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Prayer in the Ancient World (PAW) is an innovative resource on prayer in the ancient Near East and Mediterranean. The over 350 entries in PAW showcase a robust selection of the range of different types of prayers attested from Mesopotamia, Egypt, Anatolia, the Levant, early Judaism and Christianity, Greece, Rome, Arabia, and Iran, enhanced by critical commentary.
The project illustrates the variety of ways human beings have sought to communicate with or influence beings with extraordinary superhuman power for millennia. By including diverse examples such as vows and oaths, blessings, curses, incantations, graffiti, iconography, and more, PAW casts a wide net. In so doing, PAW privileges no particular tradition or conception of how to interact with the divine; for example, the project refuses to perpetuate a value distinction between “prayer,” “magic,” and “cursing.”

Detailed overviews introduce each area and address key issues such as language and terminology, geographical distribution, materiality, orality, phenomenology of prayer, prayer and magic, blessings and curses, and ritual settings and ritual actors. In order to be as comprehensive as practically possible, the volume includes a representative prayer of every attested type from each tradition.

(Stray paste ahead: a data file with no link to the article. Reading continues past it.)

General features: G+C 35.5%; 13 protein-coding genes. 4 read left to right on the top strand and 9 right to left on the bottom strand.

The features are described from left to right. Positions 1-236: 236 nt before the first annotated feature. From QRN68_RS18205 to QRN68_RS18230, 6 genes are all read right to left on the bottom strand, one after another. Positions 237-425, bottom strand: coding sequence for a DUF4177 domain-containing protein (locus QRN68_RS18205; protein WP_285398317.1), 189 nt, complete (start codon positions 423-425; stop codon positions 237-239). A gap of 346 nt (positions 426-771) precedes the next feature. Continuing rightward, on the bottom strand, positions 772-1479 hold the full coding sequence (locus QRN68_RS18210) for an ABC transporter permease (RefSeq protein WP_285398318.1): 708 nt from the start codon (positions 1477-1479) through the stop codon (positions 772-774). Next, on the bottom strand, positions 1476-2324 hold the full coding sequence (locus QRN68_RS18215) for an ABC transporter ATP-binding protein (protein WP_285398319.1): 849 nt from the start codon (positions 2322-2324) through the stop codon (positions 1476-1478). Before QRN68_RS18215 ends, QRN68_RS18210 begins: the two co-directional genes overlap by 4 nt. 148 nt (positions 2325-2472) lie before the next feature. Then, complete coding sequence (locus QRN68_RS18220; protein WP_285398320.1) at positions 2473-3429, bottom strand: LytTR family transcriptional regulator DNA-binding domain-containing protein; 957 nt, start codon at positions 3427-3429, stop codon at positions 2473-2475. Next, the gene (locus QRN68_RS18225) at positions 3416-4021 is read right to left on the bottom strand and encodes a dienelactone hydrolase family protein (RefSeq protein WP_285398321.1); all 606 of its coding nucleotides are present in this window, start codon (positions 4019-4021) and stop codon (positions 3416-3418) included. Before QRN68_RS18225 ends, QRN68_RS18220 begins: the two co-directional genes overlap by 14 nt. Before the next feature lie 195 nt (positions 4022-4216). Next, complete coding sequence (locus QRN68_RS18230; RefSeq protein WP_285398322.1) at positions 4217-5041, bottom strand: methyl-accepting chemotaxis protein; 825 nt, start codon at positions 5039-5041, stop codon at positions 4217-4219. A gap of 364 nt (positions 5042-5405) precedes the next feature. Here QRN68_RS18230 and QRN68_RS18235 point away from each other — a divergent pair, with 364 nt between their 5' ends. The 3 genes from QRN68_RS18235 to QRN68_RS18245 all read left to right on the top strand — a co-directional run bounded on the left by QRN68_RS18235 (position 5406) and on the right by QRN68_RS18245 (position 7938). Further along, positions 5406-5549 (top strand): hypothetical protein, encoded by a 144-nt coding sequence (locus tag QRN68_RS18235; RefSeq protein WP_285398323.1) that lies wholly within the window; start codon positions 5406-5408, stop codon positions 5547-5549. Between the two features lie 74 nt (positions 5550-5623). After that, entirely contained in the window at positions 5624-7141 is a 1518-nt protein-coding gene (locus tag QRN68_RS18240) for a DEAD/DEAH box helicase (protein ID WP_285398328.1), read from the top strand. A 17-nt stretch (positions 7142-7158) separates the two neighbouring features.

Individual entries include a wealth of information. Each begins with a list of essential details, including the source, region, date, occasion, type and function, performers, and materiality of the prayer. Next, after a concise summary and a brief synopsis of the main textual witnesses, a formal description calls attention to the exemplar’s literary and stylistic features, rhetorical structure, important motifs, and terminology. The occasions when the prayer was used and its function are analyzed, followed by a discussion of how this exemplar fits within the range of variation of this type of prayer practice, both synchronically and diachronically. Important features of the prayer relevant for cross-cultural comparison are foregrounded in the subsequent section. Following an up-to-date translation, a concise yet detailed commentary provides explanations necessary for understanding the prayer and its function. Finally, each entry concludes with a bibliography of essential primary and secondary resources for further study.
Volume Editors: and
The Song of Songs is the only book of the Bible to privilege the voice of a woman, and its poetry of love and eroticism also bears witness to violence. How do the contemporary #MeToo movement and other movements of protest and accountability renew questions about women, gender, sex, and the problematic of the public at the heart of this ancient poetry? This edited volume prominently features women scholars and seeks to reinvigorate feminist scholarship on the Song by exploring diverse contexts of reading, from Akkadian love lyrics, to Hildegard of Bingen, to Marc Chagall.
A Critical Edition and Annotated Translation with an Introduction